It is from this perspective that I review our latest console transition. So far, the general consensus seems to be disappointment. Again, this may be cynicism powered by age, but, to my eye, this new round of launch titles merely look a little better. There is no real innovation despite the massive budgets and lead times the biggest developers enjoyed.  Compared with PlayStation 2, these consoles are relatively familiar and easy to develop for and we – the gamers – ought to be playing better games than we are. I bought four headline launch games with my new console and I'm already bored with them. An expensive investment that has left me feeling robbed and seen me return to the PS3 and Xbox 360.

Why has this happened? Risk aversion. Publishers and developers want to make games that have known markets, that don’t risk failure, massive financial loss and potential studio closure. What has this left us with? Conservative designs and a chart of triple-A games that are mostly sequels or derivative products. A warning from me: being conservative about design is one thing. Being conservative about business is self-destructive and dangerous. 

Occasionally the big players move away from traditional business models but often by taking disastrous and crippling half-steps. The result is increased nervousness and a reluctance to take bolder steps in the future. I can give you two examples: the price of downloadable games and premium titles with dubious DLC offerings. 

First point – the price of downloadable games. Why do titles like Killzone cost over £50 to download from the PSN Store when they're available on Amazon for £35? Surely it should be cheaper to buy a digital version because it's virtually free to manufacture and distribute online?  Why? Because platform holders don't want to undercut retailers. As a gamer, I don't care about retailers, do you?  I just feel conned. The High Street can stock console hardware to make profit. The app stores prove you don't need a huge High Street retail presence to sell software.  

Second point - dubious DLC. EA was brave to try a sort of paid/freemium mix; brave enough to leap from the edge only to turn in mid-air and scrabble for it again at the last moment. Dead Space 3 was a game you had to pay for but if you wanted it to be as functional as Dead Space 2, you had to pay again. This is wrong.  And I say this as a freemium mobile game developer.  It's not fair to make people pay twice for something that they only paid once for before - especially in a very well established market with an incumbent business model and distribution network.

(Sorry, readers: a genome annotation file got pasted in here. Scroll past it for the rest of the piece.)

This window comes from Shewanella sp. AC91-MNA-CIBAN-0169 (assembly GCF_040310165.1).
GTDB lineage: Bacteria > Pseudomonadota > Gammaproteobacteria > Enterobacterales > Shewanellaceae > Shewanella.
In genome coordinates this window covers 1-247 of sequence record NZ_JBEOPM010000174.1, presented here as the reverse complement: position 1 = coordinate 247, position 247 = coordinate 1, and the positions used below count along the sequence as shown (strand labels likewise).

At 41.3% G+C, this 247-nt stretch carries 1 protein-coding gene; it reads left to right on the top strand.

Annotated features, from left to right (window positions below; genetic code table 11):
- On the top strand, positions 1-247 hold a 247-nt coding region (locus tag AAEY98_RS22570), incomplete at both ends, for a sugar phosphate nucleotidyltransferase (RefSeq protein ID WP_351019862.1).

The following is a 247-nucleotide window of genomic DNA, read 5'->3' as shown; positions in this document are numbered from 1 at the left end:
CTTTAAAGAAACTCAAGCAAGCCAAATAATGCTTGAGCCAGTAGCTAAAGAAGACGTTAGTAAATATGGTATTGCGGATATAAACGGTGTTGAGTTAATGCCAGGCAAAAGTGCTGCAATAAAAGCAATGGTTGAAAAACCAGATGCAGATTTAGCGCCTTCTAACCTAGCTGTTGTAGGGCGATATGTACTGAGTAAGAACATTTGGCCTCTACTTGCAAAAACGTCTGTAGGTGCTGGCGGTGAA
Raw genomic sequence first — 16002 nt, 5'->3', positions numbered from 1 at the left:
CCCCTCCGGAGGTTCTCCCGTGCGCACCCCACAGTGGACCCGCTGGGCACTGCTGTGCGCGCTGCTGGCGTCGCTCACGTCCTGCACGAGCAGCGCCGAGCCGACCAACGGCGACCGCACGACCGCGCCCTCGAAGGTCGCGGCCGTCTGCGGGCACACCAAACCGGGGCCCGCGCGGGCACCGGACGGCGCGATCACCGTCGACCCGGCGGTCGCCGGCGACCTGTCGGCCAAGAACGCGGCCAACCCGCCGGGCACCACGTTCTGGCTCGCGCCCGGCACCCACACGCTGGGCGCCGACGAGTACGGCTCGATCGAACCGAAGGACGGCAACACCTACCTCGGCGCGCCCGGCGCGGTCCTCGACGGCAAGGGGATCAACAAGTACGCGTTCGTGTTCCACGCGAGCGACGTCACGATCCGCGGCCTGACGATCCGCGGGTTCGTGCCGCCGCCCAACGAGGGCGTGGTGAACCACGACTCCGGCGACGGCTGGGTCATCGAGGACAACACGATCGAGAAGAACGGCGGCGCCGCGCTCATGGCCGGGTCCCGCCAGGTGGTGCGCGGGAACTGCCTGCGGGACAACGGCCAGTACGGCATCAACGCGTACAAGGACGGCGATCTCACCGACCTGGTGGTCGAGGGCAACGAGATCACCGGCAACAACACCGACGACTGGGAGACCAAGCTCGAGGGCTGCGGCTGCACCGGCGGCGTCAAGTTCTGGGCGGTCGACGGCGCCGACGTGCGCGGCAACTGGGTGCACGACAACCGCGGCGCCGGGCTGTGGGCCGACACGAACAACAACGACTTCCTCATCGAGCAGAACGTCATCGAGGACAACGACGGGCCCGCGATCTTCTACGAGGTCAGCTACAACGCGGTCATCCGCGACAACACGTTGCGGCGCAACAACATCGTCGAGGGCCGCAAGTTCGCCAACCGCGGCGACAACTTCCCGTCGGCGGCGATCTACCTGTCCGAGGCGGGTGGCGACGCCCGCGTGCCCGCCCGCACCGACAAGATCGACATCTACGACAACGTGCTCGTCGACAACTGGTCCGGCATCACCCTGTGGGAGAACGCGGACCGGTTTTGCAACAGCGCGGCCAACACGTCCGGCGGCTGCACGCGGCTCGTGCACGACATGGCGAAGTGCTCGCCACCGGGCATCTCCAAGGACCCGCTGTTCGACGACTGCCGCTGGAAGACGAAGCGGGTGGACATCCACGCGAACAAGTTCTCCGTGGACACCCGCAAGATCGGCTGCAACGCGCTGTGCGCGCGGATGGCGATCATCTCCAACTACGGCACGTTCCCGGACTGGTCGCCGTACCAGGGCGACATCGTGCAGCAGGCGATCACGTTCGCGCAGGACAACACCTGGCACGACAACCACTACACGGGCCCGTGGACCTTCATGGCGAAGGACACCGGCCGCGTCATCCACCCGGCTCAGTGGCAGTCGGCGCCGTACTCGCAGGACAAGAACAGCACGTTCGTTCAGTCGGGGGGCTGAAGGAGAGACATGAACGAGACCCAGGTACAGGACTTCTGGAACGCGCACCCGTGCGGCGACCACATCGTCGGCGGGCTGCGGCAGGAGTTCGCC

Personally, I believe downloadable games should be free. It costs nothing to deliver the game. If the customer likes it, they can pay for it and games should be good enough that customers do want to pay. Games can and should be designed to encourage customers to pay because a) they enjoy them, but b) because they are also seduced cleverly into paying for them.  

I know these tactics are not appreciated by everyone and I understand and accept those reservations. However, I really believe with good design, a moral balance and a respect for customers, developers will find a way to make it work in a palatable way for everyone.  It's just a matter of time. The products and models you see now are sometimes a little crass and cynical. Those rough edges will erode with time.

If gamers DO have to pay to download console games, can we at least agree that should not be expected to pay more than at retail? This isn’t fair. What is fair is exploiting the fact you have a customer's attention for several hours, so why not use that to try and sell them something different?  I don't mean a weapon upgrade, a level, a game-mode or special ability. I mean a new but related experience: a different story for a new character, perhaps, or a new perspective or completely different way to play. Perhaps this could lead to increased innovation. Perhaps games could further exploit niches within themselves?  

My eldest son is addicted to Skylanders: Swap Force. He's five and this is the first time he's become totally immersed in a video game universe. It's inspiring and gratifying to see the same hunger and appreciation in him that I have for games. He's chewing through the content at an incredible pace and constantly nags me for Skylanders figures. Why can't you buy them by mail order from the game? Why can't I download last year's Skylanders Giants game from within the Swap Force game? It looks to me that the world of games has moved on but the consoles are still trailing behind.  

They could consider unbundling, too. What’s stopping them from selling the single player campaign for £10, co-op for £10 and multi-player for £10? This isn't discounting so there’s no perception of price erosion or poor quality. And it might just result in a lift in sales as more players pick up individual parts of the game at an affordable price. It's not beyond the realm of possibility to anticipate an overall net-positive effect on revenues because the number of buyers lifts hugely.

Wouldn't it be great to see one of the big publishers make a proper, ambitious, brave leap of faith this year?  There are some brilliant new games on the horizon.  Some of the brand new, original, next-gen games previewed at E3 will be landing soon and we may well finally get the truly next level entertainment that our investment in the new hardware deserves. What's more, the big evergreen titles are starting to appear on Wii-U, which is what Nintendo does best. We all want to see great, innovative games.  More than that though, I'd really like to feel new ways to be inspired to pay for them. Come on consoles!  You can be great again! Give me something to cheer about from here on the side lines.

This blog was written by Jason Avent, managing director at Boss Alien and long time supporter of Develop in Brighton -